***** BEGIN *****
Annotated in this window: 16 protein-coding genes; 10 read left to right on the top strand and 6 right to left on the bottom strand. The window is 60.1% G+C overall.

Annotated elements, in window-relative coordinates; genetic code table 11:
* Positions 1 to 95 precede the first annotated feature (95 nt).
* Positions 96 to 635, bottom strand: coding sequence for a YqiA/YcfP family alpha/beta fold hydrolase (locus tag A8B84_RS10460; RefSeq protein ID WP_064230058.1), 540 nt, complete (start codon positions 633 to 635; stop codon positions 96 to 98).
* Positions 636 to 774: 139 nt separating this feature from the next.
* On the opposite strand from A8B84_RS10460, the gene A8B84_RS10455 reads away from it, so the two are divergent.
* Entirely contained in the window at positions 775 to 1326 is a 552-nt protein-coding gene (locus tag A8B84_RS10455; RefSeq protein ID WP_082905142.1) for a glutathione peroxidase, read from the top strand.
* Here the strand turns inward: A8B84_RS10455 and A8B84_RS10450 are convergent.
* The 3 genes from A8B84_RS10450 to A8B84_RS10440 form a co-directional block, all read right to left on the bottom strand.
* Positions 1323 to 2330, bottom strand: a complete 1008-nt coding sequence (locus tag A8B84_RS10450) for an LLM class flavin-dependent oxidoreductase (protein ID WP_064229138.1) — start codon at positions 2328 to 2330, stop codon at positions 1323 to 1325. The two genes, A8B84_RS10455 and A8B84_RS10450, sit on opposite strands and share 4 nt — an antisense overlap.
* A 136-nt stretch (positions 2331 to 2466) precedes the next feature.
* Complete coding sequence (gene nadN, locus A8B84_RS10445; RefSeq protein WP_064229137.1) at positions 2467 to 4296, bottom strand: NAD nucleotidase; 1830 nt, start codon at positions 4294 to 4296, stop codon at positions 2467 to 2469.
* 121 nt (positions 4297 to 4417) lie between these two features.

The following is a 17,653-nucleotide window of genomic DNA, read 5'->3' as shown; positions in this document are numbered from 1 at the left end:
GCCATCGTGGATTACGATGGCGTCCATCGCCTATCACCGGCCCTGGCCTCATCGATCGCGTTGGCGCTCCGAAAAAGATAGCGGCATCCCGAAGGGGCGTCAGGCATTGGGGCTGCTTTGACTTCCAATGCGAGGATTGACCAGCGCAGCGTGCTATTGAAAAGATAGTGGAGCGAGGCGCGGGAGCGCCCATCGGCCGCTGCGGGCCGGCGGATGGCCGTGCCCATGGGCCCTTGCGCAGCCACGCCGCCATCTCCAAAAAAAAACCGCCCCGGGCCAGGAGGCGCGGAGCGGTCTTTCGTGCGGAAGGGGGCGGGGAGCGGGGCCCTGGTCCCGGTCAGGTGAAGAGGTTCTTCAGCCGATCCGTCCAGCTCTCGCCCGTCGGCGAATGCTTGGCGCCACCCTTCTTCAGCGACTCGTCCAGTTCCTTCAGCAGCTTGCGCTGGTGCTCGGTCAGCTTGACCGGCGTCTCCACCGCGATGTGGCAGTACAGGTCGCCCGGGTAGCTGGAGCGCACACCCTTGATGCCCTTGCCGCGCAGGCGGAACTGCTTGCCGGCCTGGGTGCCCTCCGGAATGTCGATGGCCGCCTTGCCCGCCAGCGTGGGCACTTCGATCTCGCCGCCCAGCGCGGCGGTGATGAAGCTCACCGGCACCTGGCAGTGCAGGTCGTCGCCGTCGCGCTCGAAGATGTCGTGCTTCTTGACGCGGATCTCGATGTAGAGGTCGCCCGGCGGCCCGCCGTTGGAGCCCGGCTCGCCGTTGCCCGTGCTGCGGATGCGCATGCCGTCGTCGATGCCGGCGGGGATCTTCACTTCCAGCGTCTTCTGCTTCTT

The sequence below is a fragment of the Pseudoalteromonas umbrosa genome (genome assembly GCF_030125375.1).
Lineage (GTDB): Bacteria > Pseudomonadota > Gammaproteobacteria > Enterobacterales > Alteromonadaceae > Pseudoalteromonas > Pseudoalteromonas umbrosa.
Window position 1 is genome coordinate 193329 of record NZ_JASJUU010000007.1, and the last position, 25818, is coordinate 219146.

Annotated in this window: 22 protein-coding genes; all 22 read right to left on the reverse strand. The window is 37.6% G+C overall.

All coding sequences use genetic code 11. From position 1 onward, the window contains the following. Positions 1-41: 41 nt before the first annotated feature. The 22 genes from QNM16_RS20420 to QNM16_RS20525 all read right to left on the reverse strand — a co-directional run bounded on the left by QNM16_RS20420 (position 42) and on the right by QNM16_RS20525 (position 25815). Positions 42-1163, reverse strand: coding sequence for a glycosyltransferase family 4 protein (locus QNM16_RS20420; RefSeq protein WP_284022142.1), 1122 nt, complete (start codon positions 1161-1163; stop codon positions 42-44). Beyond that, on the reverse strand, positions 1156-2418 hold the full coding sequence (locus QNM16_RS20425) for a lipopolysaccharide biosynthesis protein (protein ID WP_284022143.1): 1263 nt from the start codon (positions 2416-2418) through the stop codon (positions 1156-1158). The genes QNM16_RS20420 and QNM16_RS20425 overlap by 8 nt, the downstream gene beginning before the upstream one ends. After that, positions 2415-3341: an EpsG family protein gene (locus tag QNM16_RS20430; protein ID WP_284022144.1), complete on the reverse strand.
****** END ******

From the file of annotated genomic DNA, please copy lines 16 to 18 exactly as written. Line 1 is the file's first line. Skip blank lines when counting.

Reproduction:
The sequence below is a fragment of the Pseudoalteromonas umbrosa genome (genome assembly GCF_030125375.1).
Lineage (GTDB): Bacteria > Pseudomonadota > Gammaproteobacteria > Enterobacterales > Alteromonadaceae > Pseudoalteromonas > Pseudoalteromonas umbrosa.
Window position 1 is genome coordinate 193329 of record NZ_JASJUU010000007.1, and the last position, 25818, is coordinate 219146.